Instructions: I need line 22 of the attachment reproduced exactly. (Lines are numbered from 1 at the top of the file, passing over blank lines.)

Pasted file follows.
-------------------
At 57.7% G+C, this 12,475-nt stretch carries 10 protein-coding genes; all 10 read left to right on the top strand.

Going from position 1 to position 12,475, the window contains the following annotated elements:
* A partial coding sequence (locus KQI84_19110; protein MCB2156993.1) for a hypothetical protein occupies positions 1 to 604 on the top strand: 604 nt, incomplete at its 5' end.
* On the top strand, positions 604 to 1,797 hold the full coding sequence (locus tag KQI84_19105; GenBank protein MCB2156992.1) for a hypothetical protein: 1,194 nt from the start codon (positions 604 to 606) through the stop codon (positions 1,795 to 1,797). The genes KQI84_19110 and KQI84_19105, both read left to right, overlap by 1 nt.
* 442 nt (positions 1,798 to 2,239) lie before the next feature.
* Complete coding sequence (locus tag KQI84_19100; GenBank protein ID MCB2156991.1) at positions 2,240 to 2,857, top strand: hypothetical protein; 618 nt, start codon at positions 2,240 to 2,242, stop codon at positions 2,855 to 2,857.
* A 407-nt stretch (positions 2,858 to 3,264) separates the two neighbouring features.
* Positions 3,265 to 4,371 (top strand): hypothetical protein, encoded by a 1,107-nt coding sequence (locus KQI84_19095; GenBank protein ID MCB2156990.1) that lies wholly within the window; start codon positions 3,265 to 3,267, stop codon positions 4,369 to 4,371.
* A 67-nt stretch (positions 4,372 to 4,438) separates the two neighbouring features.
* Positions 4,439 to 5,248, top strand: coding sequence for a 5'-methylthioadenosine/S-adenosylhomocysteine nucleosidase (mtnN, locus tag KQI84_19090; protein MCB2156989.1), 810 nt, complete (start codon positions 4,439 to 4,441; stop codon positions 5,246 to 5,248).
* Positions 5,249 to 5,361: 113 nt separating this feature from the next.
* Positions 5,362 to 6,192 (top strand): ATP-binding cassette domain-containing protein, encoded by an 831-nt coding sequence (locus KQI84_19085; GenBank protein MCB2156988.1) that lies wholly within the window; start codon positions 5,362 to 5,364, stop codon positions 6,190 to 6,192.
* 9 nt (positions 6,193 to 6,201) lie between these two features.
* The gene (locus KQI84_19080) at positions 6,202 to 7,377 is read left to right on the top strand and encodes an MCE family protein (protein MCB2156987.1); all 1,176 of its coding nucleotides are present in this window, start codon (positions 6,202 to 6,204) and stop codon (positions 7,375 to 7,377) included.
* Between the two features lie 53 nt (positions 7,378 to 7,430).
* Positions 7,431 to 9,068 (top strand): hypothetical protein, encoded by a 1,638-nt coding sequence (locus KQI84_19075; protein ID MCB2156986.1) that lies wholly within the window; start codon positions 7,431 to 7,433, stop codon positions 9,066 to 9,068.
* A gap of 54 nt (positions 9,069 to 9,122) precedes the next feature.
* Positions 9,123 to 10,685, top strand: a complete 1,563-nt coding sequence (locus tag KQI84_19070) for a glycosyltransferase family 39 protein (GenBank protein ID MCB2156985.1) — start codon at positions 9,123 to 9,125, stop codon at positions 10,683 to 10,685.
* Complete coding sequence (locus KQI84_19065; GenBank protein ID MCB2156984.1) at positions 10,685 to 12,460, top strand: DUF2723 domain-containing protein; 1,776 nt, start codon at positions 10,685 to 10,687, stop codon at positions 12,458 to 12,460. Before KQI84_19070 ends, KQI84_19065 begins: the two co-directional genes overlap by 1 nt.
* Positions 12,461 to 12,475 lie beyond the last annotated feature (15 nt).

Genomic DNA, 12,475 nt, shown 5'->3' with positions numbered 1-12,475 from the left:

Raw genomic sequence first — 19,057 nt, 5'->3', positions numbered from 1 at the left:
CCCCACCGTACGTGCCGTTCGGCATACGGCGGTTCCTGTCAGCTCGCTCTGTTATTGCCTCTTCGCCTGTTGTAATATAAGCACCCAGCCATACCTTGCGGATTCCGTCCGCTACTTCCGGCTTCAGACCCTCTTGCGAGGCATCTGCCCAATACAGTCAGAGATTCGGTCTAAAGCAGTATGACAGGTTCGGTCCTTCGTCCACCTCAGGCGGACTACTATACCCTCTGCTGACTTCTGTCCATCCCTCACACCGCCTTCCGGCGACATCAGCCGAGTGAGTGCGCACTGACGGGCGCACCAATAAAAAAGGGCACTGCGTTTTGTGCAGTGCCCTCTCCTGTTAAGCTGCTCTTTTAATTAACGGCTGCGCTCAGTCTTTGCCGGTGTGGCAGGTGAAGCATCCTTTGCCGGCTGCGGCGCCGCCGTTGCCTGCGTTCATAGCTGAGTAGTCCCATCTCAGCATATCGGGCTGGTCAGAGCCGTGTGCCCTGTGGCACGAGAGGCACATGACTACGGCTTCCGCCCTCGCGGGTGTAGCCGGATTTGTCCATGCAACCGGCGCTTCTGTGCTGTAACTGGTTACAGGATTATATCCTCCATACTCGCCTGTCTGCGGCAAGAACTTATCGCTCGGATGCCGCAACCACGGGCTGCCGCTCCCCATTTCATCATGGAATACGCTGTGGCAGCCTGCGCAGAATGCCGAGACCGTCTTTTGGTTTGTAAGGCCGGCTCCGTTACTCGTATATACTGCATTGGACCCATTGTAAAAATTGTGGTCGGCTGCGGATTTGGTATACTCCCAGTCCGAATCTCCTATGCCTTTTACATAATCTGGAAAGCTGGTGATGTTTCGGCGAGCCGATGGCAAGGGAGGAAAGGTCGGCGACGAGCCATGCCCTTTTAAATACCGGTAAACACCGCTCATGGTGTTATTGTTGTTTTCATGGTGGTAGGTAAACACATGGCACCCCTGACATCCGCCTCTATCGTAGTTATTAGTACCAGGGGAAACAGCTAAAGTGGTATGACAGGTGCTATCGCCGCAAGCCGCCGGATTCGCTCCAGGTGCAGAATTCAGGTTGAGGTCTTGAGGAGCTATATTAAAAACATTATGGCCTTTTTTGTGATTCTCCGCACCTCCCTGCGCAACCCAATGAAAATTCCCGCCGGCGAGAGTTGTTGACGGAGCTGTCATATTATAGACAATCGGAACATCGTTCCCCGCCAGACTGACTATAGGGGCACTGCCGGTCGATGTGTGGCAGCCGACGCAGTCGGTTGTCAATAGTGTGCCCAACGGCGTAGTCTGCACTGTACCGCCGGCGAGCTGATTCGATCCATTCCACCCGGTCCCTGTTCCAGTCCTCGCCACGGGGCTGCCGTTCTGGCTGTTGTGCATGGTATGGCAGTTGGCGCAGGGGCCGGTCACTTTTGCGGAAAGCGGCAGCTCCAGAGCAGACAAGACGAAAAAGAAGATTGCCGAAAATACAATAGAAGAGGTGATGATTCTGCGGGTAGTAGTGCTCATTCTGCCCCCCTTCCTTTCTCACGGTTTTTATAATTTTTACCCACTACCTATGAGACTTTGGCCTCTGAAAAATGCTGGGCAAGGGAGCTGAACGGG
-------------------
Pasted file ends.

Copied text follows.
Raw genomic sequence first — 19,057 nt, 5'->3', positions numbered from 1 at the left: